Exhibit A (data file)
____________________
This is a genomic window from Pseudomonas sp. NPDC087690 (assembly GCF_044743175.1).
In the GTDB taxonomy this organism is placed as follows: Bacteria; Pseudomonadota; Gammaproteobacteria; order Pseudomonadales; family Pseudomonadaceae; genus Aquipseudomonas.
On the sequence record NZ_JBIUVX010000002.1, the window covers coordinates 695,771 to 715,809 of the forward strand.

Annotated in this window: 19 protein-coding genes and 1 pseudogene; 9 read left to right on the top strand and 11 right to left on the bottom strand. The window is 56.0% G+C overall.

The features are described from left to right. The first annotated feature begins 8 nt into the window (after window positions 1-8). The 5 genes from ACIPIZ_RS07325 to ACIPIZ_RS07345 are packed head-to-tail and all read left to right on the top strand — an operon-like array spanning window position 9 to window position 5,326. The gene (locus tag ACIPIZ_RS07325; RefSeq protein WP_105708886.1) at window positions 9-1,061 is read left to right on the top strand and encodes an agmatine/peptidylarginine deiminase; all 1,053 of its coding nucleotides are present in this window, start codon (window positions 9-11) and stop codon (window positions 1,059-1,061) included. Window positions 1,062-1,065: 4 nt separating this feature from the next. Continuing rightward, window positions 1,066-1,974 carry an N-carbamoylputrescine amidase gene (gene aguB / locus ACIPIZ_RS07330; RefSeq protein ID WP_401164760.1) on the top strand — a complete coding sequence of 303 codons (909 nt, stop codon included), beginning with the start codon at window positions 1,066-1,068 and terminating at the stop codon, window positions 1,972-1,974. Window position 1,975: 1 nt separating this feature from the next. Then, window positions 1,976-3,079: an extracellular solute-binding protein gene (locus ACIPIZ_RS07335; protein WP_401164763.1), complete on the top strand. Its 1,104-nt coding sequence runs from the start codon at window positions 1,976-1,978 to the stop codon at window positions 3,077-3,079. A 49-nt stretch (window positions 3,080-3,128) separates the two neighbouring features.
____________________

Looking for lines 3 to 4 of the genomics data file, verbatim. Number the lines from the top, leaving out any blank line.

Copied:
On the sequence record NZ_JBIUVX010000002.1, the window covers coordinates 695,771 to 715,809 of the forward strand.

Annotated in this window: 19 protein-coding genes and 1 pseudogene; 9 read left to right on the top strand and 11 right to left on the bottom strand. The window is 56.0% G+C overall.